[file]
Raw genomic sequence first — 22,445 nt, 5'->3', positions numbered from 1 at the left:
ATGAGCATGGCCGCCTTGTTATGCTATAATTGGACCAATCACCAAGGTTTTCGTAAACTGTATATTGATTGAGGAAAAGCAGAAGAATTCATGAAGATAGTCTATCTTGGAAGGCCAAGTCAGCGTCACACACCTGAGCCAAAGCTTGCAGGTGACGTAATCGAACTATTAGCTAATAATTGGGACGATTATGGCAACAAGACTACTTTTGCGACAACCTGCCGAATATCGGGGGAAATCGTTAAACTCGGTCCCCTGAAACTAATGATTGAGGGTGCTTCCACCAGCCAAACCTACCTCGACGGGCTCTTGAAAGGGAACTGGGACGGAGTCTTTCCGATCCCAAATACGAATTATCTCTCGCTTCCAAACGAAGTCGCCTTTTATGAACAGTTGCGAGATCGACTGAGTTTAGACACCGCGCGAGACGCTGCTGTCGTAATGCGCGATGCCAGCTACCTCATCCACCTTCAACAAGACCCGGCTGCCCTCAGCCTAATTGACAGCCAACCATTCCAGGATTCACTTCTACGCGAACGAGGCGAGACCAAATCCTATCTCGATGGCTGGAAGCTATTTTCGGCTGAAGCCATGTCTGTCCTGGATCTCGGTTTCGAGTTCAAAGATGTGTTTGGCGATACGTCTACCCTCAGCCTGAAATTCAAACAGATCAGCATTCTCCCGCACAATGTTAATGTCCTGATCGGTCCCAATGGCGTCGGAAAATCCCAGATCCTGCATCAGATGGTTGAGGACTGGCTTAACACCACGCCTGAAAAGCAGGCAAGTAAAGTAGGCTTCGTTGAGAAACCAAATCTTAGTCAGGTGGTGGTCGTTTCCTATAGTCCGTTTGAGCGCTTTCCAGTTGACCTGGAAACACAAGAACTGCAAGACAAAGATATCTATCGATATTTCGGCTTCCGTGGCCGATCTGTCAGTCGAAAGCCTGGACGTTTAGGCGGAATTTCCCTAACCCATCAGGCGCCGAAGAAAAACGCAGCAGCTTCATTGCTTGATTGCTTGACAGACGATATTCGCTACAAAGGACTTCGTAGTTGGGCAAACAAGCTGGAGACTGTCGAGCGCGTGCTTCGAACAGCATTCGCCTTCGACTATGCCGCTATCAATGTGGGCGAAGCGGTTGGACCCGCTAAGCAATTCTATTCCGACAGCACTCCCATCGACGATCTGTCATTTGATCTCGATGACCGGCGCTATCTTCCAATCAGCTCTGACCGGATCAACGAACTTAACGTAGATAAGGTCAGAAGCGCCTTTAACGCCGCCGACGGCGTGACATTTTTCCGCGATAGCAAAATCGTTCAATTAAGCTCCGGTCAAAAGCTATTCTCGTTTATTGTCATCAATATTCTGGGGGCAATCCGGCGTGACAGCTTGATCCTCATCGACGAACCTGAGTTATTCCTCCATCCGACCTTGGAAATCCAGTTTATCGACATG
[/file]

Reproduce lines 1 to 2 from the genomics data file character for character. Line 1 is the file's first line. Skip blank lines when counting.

Raw genomic sequence first — 22,445 nt, 5'->3', positions numbered from 1 at the left:
ATGAGCATGGCCGCCTTGTTATGCTATAATTGGACCAATCACCAAGGTTTTCGTAAACTGTATATTGATTGAGGAAAAGCAGAAGAATTCATGAAGATAGTCTATCTTGGAAGGCCAAGTCAGCGTCACACACCTGAGCCAAAGCTTGCAGGTGACGTAATCGAACTATTAGCTAATAATTGGGACGATTATGGCAACAAGACTACTTTTGCGACAACCTGCCGAATATCGGGGGAAATCGTTAAACTCGGTCCCCTGAAACTAATGATTGAGGGTGCTTCCACCAGCCAAACCTACCTCGACGGGCTCTTGAAAGGGAACTGGGACGGAGTCTTTCCGATCCCAAATACGAATTATCTCTCGCTTCCAAACGAAGTCGCCTTTTATGAACAGTTGCGAGATCGACTGAGTTTAGACACCGCGCGAGACGCTGCTGTCGTAATGCGCGATGCCAGCTACCTCATCCACCTTCAACAAGACCCGGCTGCCCTCAGCCTAATTGACAGCCAACCATTCCAGGATTCACTTCTACGCGAACGAGGCGAGACCAAATCCTATCTCGATGGCTGGAAGCTATTTTCGGCTGAAGCCATGTCTGTCCTGGATCTCGGTTTCGAGTTCAAAGATGTGTTTGGCGATACGTCTACCCTCAGCCTGAAATTCAAACAGATCAGCATTCTCCCGCACAATGTTAATGTCCTGATCGGTCCCAATGGCGTCGGAAAATCCCAGATCCTGCATCAGATGGTTGAGGACTGGCTTAACACCACGCCTGAAAAGCAGGCAAGTAAAGTAGGCTTCGTTGAGAAACCAAATCTTAGTCAGGTGGTGGTCGTTTCCTATAGTCCGTTTGAGCGCTTTCCAGTTGACCTGGAAACACAAGAACTGCAAGACAAAGATATCTATCGATATTTCGGCTTCCGTGGCCGATCTGTCAGTCGAAAGCCTGGACGTTTAGGCGGAATTTCCCTAACCCATCAGGCGCCGAAGAAAAACGCAGCAGCTTCATTGCTTGATTGCTTGACAGACGATATTCGCTACAAAGGACTTCGTAGTTGGGCAAACAAGCTGGAGACTGTCGAGCGCGTGCTTCGAACAGCATTCGCCTTCGACTATGCCGCTATCAATGTGGGCGAAGCGGTTGGACCCGCTAAGCAATTCTATTCCGACAGCACTCCCATCGACGATCTGTCATTTGATCTCGATGACCGGCGCTATCTTCCAATCAGCTCTGACCGGATCAACGAACTTAACGTAGATAAGGTCAGAAGCGCCTTTAACGCCGCCGACGGCGTGACATTTTTCCGCGATAGCAAAATCGTTCAATTAAGCTCCGGTCAAAAGCTATTCTCGTTTATTGTCATCAATATTCTGGGGGCAATCCGGCGTGACAGCTTGATCCTCATCGACGAACCTGAGTTATTCCTCCATCCGACCTTGGAAATCCAGTTTATCGACATG